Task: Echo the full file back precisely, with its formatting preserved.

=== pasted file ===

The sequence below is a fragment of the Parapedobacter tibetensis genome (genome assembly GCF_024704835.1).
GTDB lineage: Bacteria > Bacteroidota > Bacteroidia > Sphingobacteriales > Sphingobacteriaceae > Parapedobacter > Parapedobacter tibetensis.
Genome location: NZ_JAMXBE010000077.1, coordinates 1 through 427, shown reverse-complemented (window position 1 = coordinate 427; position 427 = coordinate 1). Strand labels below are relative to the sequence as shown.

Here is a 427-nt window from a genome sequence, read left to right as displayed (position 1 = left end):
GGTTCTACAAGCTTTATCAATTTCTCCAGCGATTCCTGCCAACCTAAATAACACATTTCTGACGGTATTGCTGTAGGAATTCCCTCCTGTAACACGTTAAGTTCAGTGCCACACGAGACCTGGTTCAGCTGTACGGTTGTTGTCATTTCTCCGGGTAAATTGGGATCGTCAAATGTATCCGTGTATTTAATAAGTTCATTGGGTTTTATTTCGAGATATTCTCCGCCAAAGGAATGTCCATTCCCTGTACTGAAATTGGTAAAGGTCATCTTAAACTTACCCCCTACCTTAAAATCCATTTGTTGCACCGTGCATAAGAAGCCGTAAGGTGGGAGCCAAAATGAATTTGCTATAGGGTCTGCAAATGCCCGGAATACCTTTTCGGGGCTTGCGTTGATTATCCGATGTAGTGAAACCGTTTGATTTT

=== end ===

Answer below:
The sequence below is a fragment of the Parapedobacter tibetensis genome (genome assembly GCF_024704835.1).
GTDB lineage: Bacteria > Bacteroidota > Bacteroidia > Sphingobacteriales > Sphingobacteriaceae > Parapedobacter > Parapedobacter tibetensis.
Genome location: NZ_JAMXBE010000077.1, coordinates 1 through 427, shown reverse-complemented (window position 1 = coordinate 427; position 427 = coordinate 1). Strand labels below are relative to the sequence as shown.

Here is a 427-nt window from a genome sequence, read left to right as displayed (position 1 = left end):
GGTTCTACAAGCTTTATCAATTTCTCCAGCGATTCCTGCCAACCTAAATAACACATTTCTGACGGTATTGCTGTAGGAATTCCCTCCTGTAACACGTTAAGTTCAGTGCCACACGAGACCTGGTTCAGCTGTACGGTTGTTGTCATTTCTCCGGGTAAATTGGGATCGTCAAATGTATCCGTGTATTTAATAAGTTCATTGGGTTTTATTTCGAGATATTCTCCGCCAAAGGAATGTCCATTCCCTGTACTGAAATTGGTAAAGGTCATCTTAAACTTACCCCCTACCTTAAAATCCATTTGTTGCACCGTGCATAAGAAGCCGTAAGGTGGGAGCCAAAATGAATTTGCTATAGGGTCTGCAAATGCCCGGAATACCTTTTCGGGGCTTGCGTTGATTATCCGATGTAGTGAAACCGTTTGATTTT